The Forgotten Garden Literary Elements

The Forgotten Garden Literary Elements


The historical novel

Setting and Context

There are three timelines in the story: 1900-1910, England; 1975, England; 2005, England and Australia.

Narrator and Point of View

The author uses the third-person narration, but he opens each character’s inner world, thus it seems that these characters actually tell their stories.

Tone and Mood

The story is filled with mystery, puzzles: the main characters constantly find out something new in their biography, they “open” secrets about them and their families. This makes the story mystical in some way, and thus – thrilling.

Protagonist and Antagonist

The protagonists of the story are Eliza, Georgiana, Nathaniel, Nell/Ivory and the antagonists are Adeline, Linus, Rose in some way.

Major Conflict

The major conflict of the story is actually based on jealousy: Adeline wasn’t as beautiful and noble as Georgiana, so she hated her and her daughter Eliza. And Rose also wasn’t as bright and beautiful as Eliza so she also was envy at her. And the women’s jealousy led to suffering of all the characters, and, as a result, to death of all of them and to abandoning of Ivory.


The story has actually two culminations: the first took place when Rose and Nathaniel died and Eliza run away with her daughter Ivory; and the second one was when Nell got to know that her family isn’t that one, in which she had lived, thus she started to figure out anything about her “true” family.


The author opens many issues in this story: that love should not depend on money or nobility; that fortitude can go through all the problems and obstacles, etc.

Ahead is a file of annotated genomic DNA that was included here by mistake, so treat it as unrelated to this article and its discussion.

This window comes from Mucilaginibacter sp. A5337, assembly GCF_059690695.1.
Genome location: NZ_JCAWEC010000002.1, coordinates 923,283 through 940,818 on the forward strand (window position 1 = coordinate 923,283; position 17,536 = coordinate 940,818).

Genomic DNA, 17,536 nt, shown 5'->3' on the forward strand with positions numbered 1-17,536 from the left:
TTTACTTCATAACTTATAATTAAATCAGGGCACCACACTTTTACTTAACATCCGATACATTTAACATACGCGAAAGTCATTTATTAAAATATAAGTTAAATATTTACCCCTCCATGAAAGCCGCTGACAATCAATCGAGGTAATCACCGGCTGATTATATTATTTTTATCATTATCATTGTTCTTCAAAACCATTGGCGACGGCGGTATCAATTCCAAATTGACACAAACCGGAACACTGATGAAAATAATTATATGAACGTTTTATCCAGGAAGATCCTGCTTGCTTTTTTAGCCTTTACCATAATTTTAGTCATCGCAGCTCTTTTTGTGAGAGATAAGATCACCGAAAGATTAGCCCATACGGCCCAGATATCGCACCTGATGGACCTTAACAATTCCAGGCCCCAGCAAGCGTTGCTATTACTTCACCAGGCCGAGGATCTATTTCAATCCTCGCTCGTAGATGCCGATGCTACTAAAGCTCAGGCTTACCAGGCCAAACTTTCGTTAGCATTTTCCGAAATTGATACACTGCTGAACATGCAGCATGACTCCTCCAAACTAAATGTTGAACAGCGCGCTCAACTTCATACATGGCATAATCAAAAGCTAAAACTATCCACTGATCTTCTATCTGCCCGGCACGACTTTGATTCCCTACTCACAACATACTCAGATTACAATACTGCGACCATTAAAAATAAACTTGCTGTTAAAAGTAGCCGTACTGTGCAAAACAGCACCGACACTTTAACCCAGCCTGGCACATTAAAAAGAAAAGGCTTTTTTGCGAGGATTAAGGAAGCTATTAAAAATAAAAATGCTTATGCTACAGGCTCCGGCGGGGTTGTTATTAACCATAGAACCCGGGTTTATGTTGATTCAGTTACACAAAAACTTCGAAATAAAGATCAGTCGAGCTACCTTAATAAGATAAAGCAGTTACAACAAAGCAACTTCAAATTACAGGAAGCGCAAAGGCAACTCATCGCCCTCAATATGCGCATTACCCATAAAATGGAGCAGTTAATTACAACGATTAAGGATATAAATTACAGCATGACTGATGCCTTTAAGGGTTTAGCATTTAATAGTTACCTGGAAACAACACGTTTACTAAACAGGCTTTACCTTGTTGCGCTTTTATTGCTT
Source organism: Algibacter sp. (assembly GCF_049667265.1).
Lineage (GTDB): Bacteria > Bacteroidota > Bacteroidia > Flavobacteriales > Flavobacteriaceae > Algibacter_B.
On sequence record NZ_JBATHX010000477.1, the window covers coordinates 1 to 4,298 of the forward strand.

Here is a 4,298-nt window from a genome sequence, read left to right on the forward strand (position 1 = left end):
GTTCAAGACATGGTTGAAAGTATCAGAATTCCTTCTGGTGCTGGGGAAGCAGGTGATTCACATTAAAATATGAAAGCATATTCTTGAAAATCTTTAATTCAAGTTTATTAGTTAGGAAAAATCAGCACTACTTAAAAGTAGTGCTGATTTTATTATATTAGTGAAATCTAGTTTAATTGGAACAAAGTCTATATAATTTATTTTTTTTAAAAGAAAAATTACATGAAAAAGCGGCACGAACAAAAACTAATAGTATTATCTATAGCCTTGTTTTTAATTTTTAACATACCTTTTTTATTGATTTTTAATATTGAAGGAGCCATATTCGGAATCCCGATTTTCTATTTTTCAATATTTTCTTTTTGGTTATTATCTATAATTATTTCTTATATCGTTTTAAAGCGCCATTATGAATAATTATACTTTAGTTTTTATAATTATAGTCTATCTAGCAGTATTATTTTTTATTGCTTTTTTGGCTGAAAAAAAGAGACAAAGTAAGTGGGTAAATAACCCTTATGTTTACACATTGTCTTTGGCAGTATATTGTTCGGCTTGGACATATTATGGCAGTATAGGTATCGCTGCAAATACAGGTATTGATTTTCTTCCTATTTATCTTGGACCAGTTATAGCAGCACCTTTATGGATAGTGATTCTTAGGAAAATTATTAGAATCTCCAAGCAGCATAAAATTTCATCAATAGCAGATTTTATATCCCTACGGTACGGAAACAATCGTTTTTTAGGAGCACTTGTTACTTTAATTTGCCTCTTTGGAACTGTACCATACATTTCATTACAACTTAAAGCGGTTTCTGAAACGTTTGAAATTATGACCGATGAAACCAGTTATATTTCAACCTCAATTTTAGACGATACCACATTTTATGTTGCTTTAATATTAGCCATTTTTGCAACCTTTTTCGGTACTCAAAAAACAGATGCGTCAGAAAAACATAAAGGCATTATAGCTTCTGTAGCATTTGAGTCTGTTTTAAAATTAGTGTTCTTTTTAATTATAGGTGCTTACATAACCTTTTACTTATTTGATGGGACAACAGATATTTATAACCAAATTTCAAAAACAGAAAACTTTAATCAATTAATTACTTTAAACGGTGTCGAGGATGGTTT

The author often alludes to different works and people: to Bible, “Moby Dick”, “Lady Chatterley's Lover” etc.


Is widely used in characters' descriptions




The story is based on this method: the author depicts 3 storylines which constantly change each other during the narrating.

Metonymy and Synecdoche

The author sometimes uses these methods in order to make narrating more vivid: “With one eye she looked upon the decks. Legs and shoes and petticoat hems. The tails of coloured paper streamers flicking this way and that.” (synecdoche), “The modern world had killed night-time.” (metonymy)


This method is sometimes used in the narrating, such as in the following: “A lurch and the huge boat groaned, long and low from deep within its belly.”, “The house seemed to know its mistress was gone and if it didn't exactly grieve for her, it settled into an obstinate silence., house suffered stoically this latest indignity.”, “As he passed the fireplace he tossed the paper on top. It sizzled as it caught, burned a brief reproach on his peripheral vision.”

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